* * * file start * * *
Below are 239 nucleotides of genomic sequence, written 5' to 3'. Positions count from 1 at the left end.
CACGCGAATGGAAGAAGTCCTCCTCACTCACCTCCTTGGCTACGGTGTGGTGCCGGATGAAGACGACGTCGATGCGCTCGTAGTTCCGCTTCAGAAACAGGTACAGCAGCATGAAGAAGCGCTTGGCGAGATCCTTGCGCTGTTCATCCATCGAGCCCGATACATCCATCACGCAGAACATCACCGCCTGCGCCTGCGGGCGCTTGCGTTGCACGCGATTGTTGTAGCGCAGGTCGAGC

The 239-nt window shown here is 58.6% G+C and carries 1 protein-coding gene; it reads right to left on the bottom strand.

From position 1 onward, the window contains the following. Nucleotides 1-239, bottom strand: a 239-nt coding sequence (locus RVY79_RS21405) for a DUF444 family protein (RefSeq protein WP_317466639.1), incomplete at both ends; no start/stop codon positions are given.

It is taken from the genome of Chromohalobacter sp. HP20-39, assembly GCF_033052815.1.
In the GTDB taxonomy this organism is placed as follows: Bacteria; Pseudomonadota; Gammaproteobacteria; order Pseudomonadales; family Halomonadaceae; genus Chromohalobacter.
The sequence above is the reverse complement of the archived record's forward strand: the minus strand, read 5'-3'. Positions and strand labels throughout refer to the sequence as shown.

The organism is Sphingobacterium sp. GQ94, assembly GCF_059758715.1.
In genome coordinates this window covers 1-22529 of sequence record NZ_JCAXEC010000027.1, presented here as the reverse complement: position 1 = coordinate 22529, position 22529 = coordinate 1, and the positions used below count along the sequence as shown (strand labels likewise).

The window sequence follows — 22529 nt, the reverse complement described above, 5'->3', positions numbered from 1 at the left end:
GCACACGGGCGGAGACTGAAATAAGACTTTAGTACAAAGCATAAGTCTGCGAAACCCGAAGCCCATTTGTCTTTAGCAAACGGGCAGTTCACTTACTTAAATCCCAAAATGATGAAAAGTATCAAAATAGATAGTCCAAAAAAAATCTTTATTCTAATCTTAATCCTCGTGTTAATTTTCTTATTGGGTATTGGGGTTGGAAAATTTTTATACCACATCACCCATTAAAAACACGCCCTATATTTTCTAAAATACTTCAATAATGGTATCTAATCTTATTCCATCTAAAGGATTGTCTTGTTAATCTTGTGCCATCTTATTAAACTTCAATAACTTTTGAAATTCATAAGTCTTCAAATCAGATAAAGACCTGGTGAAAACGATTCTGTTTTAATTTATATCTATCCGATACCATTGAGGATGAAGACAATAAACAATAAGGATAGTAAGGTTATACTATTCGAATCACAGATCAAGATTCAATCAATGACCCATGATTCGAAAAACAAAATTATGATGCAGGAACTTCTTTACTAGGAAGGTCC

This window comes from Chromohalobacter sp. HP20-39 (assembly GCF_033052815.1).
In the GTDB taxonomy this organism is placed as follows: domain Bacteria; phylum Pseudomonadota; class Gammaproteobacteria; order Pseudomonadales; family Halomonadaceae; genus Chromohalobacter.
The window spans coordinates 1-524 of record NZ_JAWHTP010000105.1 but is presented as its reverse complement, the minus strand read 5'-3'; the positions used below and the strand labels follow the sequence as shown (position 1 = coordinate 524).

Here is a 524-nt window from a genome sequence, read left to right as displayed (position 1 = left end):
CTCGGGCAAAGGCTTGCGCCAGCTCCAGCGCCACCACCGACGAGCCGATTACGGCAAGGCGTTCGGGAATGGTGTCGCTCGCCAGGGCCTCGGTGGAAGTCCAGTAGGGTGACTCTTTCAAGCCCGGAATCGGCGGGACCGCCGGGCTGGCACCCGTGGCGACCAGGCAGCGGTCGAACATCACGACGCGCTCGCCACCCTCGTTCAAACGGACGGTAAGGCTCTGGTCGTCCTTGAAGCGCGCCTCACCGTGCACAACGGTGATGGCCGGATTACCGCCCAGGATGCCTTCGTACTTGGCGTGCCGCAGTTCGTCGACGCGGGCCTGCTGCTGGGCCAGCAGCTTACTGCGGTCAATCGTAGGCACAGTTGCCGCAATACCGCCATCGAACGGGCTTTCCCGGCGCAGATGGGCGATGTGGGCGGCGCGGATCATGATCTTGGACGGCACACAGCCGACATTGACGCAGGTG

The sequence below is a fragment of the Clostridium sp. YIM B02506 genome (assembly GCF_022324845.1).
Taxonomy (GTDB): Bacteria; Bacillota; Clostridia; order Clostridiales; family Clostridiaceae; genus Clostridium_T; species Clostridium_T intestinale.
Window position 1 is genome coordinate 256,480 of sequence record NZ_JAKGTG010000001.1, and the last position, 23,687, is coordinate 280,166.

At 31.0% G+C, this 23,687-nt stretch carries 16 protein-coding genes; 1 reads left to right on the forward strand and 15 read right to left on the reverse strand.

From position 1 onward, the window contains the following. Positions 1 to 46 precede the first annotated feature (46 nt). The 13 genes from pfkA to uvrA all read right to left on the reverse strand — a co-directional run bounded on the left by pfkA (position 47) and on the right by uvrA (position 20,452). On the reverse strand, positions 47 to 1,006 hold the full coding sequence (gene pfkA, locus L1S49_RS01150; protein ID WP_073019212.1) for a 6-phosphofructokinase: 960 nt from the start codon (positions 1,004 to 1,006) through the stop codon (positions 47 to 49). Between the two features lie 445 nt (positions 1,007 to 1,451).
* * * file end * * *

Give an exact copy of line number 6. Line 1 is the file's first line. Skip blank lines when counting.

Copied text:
In the GTDB taxonomy this organism is placed as follows: Bacteria; Pseudomonadota; Gammaproteobacteria; order Pseudomonadales; family Halomonadaceae; genus Chromohalobacter.